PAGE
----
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We use the standard economics formula for calculating cross elasticity of demand relative to price.
This is generally expressed as:
Cross Price Elasticity Formula: ((original + new price of product A ) / (original + new quantity of product B)) * ((change in quantity)/(change in price))
The products are substitutes; demand for the second good increases when the price of the first good increases.
The products are potentially complements, goods that are consumed in conjunction with each other. Demand for the second good declines when the price of the first good is increased. This is likely in line demand for the original good, which we expect to decline when prices are raised.
Significant changes in the perceived quality of either product will affect cross price elasticity. For example, consider the competition between premium products and economy offers in consumer packaged goods. Both products service the same fundamental consumer needs. The relative sales between the two will be driven by consumer brand awareness, perceptions of quality, and broader trends in product design.
Understanding cross elasticity of demand has significant applications in the fields of pricing and economic policy, particularly trade policy. The availability of substitute products is a major determinant in the ability of a firm to set price. Products that need to compete against substitute products need to have pricing set at levels that support an appropriate market share. Similarly, understanding the degree to which products can be substituted by another national is a powerful indicator of the consequences of trade policies and likely responses. Products without viable substitutes can be sold at higher prices since cross elasticity of demand is less of a factor in determining their market share.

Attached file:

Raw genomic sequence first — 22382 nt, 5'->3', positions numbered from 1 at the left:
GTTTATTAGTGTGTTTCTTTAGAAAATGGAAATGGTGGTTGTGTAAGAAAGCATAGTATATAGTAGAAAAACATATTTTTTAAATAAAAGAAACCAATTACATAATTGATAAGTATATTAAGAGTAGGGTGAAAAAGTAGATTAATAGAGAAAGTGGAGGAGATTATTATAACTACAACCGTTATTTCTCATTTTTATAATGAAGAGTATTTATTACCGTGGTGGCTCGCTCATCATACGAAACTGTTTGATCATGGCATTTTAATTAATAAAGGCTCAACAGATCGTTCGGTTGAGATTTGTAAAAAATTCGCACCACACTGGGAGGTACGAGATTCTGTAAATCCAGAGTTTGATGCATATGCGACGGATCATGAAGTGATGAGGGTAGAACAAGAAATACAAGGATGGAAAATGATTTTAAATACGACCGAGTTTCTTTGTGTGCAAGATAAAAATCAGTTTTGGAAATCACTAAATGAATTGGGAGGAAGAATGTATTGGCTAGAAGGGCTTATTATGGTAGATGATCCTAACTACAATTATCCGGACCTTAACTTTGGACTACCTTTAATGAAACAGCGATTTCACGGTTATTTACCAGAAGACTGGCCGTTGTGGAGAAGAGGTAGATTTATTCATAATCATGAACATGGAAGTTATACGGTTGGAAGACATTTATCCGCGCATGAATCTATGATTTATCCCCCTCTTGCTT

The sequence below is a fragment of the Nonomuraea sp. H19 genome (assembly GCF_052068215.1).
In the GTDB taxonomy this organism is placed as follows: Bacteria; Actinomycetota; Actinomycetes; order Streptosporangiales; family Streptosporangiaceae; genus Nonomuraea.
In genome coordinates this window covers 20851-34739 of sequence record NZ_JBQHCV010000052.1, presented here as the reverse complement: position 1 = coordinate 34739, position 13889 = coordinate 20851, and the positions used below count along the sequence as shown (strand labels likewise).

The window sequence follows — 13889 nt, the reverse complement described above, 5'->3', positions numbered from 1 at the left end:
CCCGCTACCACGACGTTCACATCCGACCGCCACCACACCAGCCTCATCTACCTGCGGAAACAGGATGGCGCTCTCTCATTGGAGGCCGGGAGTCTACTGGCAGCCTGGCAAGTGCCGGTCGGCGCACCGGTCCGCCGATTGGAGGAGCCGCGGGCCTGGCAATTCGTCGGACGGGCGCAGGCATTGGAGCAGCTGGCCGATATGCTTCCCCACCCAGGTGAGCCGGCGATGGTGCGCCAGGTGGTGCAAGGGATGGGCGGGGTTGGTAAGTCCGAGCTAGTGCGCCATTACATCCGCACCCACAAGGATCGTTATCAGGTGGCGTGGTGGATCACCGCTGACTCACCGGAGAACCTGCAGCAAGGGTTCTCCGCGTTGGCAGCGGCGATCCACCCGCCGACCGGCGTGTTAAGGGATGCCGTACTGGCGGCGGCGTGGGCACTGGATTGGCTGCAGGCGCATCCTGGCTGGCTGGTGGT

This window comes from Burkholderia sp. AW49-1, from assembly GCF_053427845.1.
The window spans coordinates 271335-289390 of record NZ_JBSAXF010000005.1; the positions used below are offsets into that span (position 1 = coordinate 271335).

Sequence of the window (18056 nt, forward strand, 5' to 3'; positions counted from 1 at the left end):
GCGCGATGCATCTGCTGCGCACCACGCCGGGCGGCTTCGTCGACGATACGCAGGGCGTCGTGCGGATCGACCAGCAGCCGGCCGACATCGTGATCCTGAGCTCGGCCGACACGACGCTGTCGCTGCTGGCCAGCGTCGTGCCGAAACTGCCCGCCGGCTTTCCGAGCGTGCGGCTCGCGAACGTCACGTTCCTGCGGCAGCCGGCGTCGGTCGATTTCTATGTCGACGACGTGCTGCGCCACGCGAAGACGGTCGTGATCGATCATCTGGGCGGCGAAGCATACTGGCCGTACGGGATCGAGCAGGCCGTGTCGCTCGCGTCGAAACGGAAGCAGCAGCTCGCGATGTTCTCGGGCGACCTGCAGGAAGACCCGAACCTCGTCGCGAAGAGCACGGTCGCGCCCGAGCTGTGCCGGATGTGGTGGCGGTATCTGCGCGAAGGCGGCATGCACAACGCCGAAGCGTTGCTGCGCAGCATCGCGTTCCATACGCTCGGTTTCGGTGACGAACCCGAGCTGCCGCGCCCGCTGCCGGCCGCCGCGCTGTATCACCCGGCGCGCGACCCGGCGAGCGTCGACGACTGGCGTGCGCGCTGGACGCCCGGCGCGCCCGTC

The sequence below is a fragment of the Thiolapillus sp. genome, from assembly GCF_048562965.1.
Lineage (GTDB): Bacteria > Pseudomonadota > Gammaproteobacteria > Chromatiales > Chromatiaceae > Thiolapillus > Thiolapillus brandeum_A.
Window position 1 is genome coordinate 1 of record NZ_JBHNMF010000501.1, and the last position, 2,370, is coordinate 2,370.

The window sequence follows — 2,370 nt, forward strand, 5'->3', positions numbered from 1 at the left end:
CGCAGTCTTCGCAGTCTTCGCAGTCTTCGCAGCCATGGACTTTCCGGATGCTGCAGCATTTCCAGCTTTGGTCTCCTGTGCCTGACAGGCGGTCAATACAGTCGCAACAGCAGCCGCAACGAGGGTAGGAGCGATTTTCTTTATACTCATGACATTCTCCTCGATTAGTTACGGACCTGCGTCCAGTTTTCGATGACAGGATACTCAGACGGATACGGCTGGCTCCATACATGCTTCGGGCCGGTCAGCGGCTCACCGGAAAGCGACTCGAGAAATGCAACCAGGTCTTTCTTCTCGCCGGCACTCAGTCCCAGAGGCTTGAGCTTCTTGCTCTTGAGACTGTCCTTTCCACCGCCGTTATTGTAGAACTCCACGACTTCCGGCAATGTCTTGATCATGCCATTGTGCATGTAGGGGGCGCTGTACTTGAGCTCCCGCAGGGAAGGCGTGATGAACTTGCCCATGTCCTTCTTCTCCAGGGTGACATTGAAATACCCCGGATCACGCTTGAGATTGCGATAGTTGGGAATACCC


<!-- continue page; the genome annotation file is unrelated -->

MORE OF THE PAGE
Identifying complementary goods is similarly useful in that you can set pricing in anticipation of future business. This is especially powerful when you're looking at opportunities to bundle complementary goods and services to a buyer who is particularly sensitive to certain items. For example, many buyers are price sensitive to the upfront cost of installing a piece of manufacturing equipment. Each of these platforms usually has a set of complementary products and services that will be pulled along by the initial purchasing decision: parts, accessories, maintenance services, consumable products, and financing. Bundle pricing can be used to get aggressive on the initial quote (the capital investment decision) and generate the bulk of your profits from the ongoing purchases required to maintain and operate that equipment.